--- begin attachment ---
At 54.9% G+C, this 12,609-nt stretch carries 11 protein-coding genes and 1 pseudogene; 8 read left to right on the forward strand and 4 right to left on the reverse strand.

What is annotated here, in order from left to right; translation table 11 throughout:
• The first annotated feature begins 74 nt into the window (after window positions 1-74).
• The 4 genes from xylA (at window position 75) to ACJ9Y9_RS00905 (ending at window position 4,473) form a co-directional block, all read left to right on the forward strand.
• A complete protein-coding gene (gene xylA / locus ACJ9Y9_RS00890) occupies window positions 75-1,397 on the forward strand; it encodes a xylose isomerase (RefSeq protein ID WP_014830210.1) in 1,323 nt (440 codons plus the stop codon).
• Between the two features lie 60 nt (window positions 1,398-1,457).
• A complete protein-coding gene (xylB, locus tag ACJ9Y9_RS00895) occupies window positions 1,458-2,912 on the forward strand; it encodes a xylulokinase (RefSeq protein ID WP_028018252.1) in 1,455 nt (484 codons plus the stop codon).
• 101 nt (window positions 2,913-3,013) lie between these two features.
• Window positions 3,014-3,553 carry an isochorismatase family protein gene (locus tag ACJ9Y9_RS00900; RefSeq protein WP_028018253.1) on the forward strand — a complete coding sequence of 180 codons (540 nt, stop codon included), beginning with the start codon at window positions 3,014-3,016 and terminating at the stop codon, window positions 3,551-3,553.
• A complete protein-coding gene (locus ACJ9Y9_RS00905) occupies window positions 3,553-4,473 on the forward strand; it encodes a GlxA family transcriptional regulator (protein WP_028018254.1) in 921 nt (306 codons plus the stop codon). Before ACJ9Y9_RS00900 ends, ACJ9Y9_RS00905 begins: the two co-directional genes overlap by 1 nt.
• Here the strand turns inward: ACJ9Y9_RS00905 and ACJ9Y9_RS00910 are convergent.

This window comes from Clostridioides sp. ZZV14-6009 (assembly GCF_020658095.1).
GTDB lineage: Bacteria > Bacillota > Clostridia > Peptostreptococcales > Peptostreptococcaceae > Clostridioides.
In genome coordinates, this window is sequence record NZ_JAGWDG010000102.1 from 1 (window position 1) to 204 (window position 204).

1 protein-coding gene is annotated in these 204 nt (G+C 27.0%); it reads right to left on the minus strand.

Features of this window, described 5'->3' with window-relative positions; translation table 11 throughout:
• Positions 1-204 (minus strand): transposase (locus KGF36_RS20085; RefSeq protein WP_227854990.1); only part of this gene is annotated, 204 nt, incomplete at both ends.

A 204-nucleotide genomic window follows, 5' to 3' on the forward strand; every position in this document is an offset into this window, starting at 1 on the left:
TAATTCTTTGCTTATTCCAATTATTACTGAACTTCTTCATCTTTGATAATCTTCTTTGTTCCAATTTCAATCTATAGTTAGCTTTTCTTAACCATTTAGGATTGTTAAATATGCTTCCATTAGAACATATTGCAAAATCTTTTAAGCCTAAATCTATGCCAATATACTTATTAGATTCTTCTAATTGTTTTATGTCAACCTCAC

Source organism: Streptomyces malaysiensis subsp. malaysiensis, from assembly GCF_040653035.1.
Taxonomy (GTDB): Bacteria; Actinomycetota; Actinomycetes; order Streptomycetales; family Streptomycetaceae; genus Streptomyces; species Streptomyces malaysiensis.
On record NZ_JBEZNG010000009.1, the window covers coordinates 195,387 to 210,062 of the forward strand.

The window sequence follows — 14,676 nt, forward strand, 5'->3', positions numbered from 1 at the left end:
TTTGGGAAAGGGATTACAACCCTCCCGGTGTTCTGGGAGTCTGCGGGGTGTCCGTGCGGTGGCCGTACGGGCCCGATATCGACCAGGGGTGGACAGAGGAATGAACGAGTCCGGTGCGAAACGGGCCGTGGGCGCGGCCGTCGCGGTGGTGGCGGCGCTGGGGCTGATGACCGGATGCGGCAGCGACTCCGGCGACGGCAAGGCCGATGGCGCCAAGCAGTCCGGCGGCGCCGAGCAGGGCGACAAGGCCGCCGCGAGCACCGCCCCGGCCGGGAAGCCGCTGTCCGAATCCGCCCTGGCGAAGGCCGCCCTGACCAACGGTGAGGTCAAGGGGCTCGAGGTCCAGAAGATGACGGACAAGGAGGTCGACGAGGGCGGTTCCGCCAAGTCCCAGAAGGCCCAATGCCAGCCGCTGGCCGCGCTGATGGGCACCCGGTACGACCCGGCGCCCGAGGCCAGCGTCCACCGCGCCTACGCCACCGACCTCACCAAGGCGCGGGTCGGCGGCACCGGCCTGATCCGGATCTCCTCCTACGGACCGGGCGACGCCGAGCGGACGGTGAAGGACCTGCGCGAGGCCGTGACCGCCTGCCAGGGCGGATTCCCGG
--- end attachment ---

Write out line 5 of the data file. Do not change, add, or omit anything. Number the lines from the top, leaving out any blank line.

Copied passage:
• A complete protein-coding gene (gene xylA / locus ACJ9Y9_RS00890) occupies window positions 75-1,397 on the forward strand; it encodes a xylose isomerase (RefSeq protein ID WP_014830210.1) in 1,323 nt (440 codons plus the stop codon).